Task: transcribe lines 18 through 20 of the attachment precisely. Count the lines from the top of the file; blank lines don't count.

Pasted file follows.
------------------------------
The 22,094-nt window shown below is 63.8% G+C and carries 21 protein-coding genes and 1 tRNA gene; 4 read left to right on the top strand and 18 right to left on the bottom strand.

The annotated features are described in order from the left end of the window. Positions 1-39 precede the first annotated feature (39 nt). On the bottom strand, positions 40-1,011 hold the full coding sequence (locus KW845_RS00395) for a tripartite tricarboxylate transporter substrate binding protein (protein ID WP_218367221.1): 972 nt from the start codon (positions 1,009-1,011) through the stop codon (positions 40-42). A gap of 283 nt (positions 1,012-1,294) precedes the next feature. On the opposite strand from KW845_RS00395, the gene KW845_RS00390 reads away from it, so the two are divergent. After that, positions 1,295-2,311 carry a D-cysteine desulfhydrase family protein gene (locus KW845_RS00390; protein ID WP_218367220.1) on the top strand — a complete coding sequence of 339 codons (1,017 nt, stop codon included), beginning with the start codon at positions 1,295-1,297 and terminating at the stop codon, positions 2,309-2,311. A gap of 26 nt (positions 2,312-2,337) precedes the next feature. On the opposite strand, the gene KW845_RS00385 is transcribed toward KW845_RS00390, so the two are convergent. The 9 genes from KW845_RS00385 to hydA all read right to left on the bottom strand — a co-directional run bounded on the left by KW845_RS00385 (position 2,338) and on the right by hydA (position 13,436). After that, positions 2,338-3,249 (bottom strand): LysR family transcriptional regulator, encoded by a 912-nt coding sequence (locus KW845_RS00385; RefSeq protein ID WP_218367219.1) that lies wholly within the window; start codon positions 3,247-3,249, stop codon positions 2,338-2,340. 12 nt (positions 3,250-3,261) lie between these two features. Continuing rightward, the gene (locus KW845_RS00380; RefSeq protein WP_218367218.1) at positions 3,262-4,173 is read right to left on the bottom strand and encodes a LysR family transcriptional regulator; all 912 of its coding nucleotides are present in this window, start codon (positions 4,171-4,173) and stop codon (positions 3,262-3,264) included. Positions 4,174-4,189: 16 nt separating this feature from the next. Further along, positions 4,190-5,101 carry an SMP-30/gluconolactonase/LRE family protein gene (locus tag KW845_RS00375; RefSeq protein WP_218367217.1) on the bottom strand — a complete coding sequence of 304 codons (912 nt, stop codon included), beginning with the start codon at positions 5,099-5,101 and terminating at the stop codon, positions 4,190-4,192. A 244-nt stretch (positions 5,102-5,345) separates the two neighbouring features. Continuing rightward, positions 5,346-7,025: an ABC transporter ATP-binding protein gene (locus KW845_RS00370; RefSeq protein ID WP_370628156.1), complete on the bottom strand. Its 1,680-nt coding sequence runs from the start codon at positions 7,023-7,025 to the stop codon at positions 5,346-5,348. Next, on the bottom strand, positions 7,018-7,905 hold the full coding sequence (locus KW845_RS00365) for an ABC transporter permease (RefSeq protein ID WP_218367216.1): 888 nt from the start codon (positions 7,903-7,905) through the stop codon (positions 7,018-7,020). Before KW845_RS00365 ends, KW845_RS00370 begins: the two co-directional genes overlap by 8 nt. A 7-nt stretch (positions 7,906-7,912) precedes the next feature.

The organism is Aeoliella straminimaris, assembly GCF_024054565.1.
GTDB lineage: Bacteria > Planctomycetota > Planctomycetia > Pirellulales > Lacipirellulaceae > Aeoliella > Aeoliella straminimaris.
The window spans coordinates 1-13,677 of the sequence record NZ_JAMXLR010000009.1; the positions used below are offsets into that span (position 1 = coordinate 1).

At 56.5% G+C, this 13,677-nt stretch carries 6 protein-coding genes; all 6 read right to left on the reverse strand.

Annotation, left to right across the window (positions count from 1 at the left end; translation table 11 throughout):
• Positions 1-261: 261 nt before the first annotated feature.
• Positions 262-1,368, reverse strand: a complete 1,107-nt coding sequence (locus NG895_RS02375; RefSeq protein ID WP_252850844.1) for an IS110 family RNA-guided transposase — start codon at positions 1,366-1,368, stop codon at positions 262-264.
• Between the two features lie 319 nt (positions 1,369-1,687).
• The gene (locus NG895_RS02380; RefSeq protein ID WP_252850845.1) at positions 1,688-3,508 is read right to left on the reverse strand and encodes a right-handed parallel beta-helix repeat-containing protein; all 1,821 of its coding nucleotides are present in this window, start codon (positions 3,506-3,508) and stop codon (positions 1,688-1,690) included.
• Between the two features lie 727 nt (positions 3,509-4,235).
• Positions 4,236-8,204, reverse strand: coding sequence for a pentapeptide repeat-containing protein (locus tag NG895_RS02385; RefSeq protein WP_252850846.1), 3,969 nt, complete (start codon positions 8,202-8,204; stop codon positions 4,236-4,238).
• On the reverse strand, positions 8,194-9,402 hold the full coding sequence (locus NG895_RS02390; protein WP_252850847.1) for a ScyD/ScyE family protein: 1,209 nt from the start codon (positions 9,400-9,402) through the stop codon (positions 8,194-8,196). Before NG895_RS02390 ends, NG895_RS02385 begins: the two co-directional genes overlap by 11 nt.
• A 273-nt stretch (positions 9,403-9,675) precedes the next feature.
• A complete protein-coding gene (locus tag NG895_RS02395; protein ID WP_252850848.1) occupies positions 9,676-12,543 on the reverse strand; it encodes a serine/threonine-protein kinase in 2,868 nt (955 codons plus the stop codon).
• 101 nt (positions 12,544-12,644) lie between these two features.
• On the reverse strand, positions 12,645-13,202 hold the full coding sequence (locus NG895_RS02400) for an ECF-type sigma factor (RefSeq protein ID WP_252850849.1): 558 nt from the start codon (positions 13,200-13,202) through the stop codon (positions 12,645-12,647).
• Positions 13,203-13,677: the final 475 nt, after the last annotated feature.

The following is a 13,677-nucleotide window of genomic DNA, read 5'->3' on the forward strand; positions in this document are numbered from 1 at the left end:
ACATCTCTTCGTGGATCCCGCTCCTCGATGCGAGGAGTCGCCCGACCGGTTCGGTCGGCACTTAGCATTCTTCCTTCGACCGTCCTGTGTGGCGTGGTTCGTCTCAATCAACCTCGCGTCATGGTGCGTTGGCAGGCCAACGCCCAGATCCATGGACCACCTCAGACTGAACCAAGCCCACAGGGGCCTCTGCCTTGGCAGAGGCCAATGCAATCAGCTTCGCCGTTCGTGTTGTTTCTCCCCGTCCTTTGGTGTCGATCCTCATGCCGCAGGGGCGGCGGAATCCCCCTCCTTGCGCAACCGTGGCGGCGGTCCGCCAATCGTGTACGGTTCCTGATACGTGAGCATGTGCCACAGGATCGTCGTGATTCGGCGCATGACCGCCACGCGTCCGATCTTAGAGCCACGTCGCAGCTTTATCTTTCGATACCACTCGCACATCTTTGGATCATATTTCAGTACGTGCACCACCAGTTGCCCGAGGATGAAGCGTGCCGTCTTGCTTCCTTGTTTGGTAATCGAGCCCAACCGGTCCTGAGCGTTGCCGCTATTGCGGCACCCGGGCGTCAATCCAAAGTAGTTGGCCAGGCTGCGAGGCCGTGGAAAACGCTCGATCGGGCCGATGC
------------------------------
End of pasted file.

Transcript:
• On the reverse strand, positions 12,645-13,202 hold the full coding sequence (locus NG895_RS02400) for an ECF-type sigma factor (RefSeq protein ID WP_252850849.1): 558 nt from the start codon (positions 13,200-13,202) through the stop codon (positions 12,645-12,647).
• Positions 13,203-13,677: the final 475 nt, after the last annotated feature.

The following is a 13,677-nucleotide window of genomic DNA, read 5'->3' on the forward strand; positions in this document are numbered from 1 at the left end: